There’s other double standards that run the other way as well. Many fans hold on to the injuries and lies Chuck has inflicted on his family and friends as a result of the spy game, but they easily dismiss the injuries lies that Sarah has inflicted on Chuck because it was her job. The only real difference is that Chuck is the only person close to Sarah that her actions would hurt. Chuck had an entire family and friends.

      • Crumby says:

        I think Sarah has proved that she can understand his lies in the last two episodes. Doesn’t make them right though. Doesn’t mean she doesn’t expect him to tell the truth next time.

        What I also think is that she doesn’t want him to stop the lies because it’s wrong, but because it doesn’t help him.
        She wants to be abble to help.
        She push him to tell his father about the Intersect because she knows his father loves him and will accept Chuck’s motives to be a spy and support him.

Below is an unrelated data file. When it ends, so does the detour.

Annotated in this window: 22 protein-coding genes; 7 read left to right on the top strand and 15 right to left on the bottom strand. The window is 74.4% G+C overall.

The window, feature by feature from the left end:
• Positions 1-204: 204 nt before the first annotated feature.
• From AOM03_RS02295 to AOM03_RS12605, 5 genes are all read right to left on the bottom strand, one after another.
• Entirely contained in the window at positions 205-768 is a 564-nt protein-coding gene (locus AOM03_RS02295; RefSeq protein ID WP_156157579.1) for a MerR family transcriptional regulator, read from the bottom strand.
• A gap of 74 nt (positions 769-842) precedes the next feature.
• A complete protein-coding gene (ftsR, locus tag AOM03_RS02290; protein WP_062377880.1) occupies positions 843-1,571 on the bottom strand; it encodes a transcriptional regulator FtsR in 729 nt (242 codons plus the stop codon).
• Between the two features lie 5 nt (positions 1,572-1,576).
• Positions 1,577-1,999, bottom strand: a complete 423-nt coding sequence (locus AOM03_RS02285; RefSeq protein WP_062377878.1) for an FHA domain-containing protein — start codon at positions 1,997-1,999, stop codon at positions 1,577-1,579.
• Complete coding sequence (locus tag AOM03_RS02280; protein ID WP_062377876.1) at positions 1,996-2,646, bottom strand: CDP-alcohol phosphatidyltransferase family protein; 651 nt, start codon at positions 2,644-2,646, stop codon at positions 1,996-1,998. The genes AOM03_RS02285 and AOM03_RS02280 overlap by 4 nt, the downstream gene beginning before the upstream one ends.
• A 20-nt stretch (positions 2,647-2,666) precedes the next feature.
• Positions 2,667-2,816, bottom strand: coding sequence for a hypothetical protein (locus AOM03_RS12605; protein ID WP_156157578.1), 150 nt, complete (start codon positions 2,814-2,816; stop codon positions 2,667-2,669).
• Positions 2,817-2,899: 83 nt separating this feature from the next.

That’s the things she wants for Chuck and his lies prevent that from happening.

        But like I said I agree that we expect more from Chuck, and that it is probably unfair.

      • Crumby says:

        I think it’s unfair to hold against Chuck his lie to Ellie. Judging by Morgan’s reaction when he learned the truth he doesn’t blame Chuck for lying to him for 2 and a half years. Why should we?

        I’m more concerned by the way he does it, and how he feels about it.

      • ChuckNewbie8 says:

        There’s a big difference between lying to someone who is innocent and someone who is not. PapaB knows about the spy game, Sarah knows about the spy game. By lying to them he’s not so much protecting them as he is mistrusting them. His excuses are just that, excuses.